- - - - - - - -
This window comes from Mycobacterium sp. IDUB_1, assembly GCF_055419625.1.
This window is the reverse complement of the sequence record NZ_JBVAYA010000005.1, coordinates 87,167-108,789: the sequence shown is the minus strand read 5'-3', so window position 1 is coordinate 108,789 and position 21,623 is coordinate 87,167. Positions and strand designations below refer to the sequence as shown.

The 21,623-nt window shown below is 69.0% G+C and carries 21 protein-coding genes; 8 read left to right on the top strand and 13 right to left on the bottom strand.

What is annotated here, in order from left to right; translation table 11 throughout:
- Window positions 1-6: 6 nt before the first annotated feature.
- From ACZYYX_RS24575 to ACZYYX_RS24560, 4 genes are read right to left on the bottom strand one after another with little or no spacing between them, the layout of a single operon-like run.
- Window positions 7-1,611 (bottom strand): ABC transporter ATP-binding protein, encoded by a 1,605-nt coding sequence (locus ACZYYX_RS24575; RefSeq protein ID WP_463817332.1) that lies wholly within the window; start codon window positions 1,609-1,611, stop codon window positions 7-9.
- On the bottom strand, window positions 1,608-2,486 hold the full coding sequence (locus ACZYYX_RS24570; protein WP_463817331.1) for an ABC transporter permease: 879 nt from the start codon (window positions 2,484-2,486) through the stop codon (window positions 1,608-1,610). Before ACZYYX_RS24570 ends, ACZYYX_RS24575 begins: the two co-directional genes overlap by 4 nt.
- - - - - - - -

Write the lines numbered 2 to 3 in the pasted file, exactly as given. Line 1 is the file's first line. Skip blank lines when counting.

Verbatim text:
This window is the reverse complement of the sequence record NZ_JBVAYA010000005.1, coordinates 87,167-108,789: the sequence shown is the minus strand read 5'-3', so window position 1 is coordinate 108,789 and position 21,623 is coordinate 87,167. Positions and strand designations below refer to the sequence as shown.

The 21,623-nt window shown below is 69.0% G+C and carries 21 protein-coding genes; 8 read left to right on the top strand and 13 right to left on the bottom strand.